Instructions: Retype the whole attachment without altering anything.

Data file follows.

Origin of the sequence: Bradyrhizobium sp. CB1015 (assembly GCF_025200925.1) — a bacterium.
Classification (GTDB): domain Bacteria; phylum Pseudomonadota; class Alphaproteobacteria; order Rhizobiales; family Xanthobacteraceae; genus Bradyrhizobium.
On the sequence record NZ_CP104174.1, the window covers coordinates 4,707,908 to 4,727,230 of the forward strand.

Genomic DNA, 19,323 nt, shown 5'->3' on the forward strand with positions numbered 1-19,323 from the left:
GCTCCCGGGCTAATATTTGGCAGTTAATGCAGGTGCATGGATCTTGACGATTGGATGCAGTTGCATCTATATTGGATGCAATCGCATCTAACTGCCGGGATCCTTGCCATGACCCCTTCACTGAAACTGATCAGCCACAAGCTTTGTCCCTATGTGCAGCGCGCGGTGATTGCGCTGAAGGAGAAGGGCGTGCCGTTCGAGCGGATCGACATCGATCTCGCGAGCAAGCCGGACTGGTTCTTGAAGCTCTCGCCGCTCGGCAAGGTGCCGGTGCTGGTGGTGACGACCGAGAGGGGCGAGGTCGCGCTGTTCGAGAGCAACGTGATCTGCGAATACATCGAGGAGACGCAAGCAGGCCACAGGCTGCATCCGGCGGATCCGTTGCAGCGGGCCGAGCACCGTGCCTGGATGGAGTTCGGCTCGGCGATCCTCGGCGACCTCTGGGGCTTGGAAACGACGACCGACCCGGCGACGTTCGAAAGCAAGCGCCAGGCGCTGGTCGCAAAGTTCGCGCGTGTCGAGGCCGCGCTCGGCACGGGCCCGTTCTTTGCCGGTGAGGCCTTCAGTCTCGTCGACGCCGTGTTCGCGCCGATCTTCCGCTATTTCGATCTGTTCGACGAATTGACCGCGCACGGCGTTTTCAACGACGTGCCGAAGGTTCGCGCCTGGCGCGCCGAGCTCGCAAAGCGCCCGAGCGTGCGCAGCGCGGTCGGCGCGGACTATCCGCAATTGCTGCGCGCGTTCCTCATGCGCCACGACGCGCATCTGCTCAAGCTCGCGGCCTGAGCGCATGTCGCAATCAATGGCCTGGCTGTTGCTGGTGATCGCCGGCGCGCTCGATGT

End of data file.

Origin of the sequence: Bradyrhizobium sp. CB1015 (assembly GCF_025200925.1) — a bacterium.
Classification (GTDB): domain Bacteria; phylum Pseudomonadota; class Alphaproteobacteria; order Rhizobiales; family Xanthobacteraceae; genus Bradyrhizobium.
On the sequence record NZ_CP104174.1, the window covers coordinates 4,707,908 to 4,727,230 of the forward strand.

Genomic DNA, 19,323 nt, shown 5'->3' on the forward strand with positions numbered 1-19,323 from the left:
GCTCCCGGGCTAATATTTGGCAGTTAATGCAGGTGCATGGATCTTGACGATTGGATGCAGTTGCATCTATATTGGATGCAATCGCATCTAACTGCCGGGATCCTTGCCATGACCCCTTCACTGAAACTGATCAGCCACAAGCTTTGTCCCTATGTGCAGCGCGCGGTGATTGCGCTGAAGGAGAAGGGCGTGCCGTTCGAGCGGATCGACATCGATCTCGCGAGCAAGCCGGACTGGTTCTTGAAGCTCTCGCCGCTCGGCAAGGTGCCGGTGCTGGTGGTGACGACCGAGAGGGGCGAGGTCGCGCTGTTCGAGAGCAACGTGATCTGCGAATACATCGAGGAGACGCAAGCAGGCCACAGGCTGCATCCGGCGGATCCGTTGCAGCGGGCCGAGCACCGTGCCTGGATGGAGTTCGGCTCGGCGATCCTCGGCGACCTCTGGGGCTTGGAAACGACGACCGACCCGGCGACGTTCGAAAGCAAGCGCCAGGCGCTGGTCGCAAAGTTCGCGCGTGTCGAGGCCGCGCTCGGCACGGGCCCGTTCTTTGCCGGTGAGGCCTTCAGTCTCGTCGACGCCGTGTTCGCGCCGATCTTCCGCTATTTCGATCTGTTCGACGAATTGACCGCGCACGGCGTTTTCAACGACGTGCCGAAGGTTCGCGCCTGGCGCGCCGAGCTCGCAAAGCGCCCGAGCGTGCGCAGCGCGGTCGGCGCGGACTATCCGCAATTGCTGCGCGCGTTCCTCATGCGCCACGACGCGCATCTGCTCAAGCTCGCGGCCTGAGCGCATGTCGCAATCAATGGCCTGGCTGTTGCTGGTGATCGCCGGCGCGCTCGATGT